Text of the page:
Does the Bush Sunrise herald a new dawn or a false one? We peered beneath its virginal white sheen in search of answers to the big questions in life…
There are times in a competitive marketplace when products in a certain price range offering a similar array of features have little to choose between them. That’s why God didn’t rest on the seventh day – he created Bush products. There’s nothing very average about this very reasonable-sounding £170 of TV. Its seasonal white finish immediately singles it out. Unfortunately, it also highlights your second impression, which conjures up the dreaded ‘C’ word – cheap.
If the Sunrise has a target market, it’s at the lower end of a social scale drawn from Harry Enfield characters. Okay, it’s not that bad looking – just remember to put it back in the cellar when you've finished your viewing. At the foot of this rather striking exterior is a fold-down flap that, despite running full across the TV’s front, houses Lilliputian basic controls, all of which have the likely lifespan of Salman Rushdie at a Nation of Islam office party. To the back, there’s a socket for RF in and out and one for the aerial – but nowt else.
Channel search allows your three options: auto, semi-automatic and manual pre-setting. This is around two options too many. The only difference between semi and manual is that the latter requires you to hold down the search button while the stations are being located, while semi saves you the effort. Auto pre-setting takes a few minutes, but the picture is so unclear that we tried it again and checked the aerial. This didn’t improve matters, nor did trying to tune stations in manually.
Another interesting little quirk is the pregnant pause when hopping channels, accompanied by a green screen streaked with a series of horizontal lines. Fine tuning, which is accessed from the function button on the TV or handset, does improve matters, but not as much as you’d hope. The function button also brings up the settings for colour, brightness and contrast, which can only be stored in the memory and later recalled using the Normalisation function.
Other features include Off timer, which works in 30-minute intervals up to two hours, and On-timer, which switches on at any time before returning to standby after two hours if no keys are touched. Current time is also displayed, and as with the above settings, it is recalled using the Time button. For the terminally lazy, a setting function allows you to set which channel you wish to come on first and at what pre-set volume. Teletext functions are extensive. Options include page hold, double letter height, sub-page access, newsflash, updated pages and Fastext access using the colour-coded buttons.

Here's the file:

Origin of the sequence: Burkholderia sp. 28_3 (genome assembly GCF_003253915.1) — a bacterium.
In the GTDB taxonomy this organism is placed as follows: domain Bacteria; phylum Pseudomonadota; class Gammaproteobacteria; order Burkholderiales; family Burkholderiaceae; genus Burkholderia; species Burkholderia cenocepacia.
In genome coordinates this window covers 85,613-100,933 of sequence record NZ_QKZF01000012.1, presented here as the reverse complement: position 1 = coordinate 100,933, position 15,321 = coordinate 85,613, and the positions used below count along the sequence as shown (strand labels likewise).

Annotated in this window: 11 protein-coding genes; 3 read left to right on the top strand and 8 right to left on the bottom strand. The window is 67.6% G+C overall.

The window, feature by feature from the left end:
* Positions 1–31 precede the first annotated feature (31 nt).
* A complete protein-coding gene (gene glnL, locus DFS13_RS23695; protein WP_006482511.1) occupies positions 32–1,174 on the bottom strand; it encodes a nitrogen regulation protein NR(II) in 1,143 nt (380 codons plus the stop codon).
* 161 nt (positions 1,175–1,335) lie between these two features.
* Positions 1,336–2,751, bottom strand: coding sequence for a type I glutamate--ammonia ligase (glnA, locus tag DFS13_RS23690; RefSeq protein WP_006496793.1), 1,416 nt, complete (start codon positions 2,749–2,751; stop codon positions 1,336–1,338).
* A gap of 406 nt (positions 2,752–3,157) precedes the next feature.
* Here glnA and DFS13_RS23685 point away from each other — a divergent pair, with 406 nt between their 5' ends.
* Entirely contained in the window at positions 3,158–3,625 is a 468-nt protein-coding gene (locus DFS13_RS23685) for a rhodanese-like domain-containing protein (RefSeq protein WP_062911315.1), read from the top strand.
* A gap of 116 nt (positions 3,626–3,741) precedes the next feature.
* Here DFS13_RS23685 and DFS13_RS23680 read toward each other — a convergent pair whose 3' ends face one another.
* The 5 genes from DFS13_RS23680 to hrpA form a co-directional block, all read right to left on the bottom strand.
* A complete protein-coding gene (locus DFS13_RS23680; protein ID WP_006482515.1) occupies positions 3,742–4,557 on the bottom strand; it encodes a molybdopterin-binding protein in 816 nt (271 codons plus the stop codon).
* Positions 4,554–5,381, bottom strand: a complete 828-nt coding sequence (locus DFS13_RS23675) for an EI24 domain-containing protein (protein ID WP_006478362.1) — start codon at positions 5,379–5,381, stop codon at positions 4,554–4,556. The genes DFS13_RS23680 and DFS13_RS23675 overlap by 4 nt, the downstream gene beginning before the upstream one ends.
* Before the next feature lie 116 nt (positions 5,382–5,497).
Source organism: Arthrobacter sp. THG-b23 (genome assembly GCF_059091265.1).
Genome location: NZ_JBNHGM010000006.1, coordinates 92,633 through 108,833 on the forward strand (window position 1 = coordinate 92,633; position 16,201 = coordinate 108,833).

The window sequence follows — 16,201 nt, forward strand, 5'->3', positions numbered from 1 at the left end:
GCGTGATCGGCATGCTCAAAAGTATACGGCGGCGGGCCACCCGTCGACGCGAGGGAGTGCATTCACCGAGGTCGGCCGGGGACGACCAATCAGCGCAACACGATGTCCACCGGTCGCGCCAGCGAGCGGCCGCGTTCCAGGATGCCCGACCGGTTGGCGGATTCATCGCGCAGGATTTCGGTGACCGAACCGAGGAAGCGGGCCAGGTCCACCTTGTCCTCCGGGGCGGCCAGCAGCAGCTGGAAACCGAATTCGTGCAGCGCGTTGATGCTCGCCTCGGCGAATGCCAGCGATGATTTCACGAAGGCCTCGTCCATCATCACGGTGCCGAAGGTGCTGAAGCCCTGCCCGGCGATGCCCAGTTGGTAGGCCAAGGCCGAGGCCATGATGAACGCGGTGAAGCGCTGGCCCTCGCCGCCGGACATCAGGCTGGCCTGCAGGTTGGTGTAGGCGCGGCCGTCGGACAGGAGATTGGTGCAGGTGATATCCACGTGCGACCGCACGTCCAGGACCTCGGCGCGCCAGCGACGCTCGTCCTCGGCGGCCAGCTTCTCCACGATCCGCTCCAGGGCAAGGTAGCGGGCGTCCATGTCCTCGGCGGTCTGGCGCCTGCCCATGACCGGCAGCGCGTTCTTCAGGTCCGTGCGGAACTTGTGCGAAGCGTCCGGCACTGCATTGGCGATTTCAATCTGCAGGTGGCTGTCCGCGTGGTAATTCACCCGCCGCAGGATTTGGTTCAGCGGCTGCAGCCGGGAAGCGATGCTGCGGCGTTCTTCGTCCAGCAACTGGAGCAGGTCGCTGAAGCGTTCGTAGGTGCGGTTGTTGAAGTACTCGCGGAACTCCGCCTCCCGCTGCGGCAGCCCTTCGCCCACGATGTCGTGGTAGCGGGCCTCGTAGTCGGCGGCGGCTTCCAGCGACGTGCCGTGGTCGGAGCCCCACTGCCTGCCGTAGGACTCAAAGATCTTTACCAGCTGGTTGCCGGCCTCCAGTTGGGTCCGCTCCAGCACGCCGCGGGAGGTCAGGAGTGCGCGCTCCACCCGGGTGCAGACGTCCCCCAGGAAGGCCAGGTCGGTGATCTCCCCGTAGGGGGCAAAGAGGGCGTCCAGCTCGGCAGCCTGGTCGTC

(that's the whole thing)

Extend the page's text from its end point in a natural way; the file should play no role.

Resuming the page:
It is impossible to test the CTV1480TS objectively using a signal generator as there are no suitable video inputs. Our subjective viewing suggests that this is easily one of the worst pictures we’ve seen for a while. Perhaps the best thing that can be said is that it lives up to its seasonal white colour by producing a picture in which it appears as if all channels are being broadcast live from a snowstorm somewhere in the Arctic circle. Grain, dot crawl, lack of fine detail – you name it, the CTV1480TS has got the lot. Sound performance, on the other hand, is quite acceptable, except at top volume, and you don’t really need to go that loud.
If you need a 14in TV, enjoy skiing programmes (even when they are not being broadcast), and have exactly £170 to spend, this set is the one for you. In any other circumstances, though, you'd be better advised to look elsewhere.
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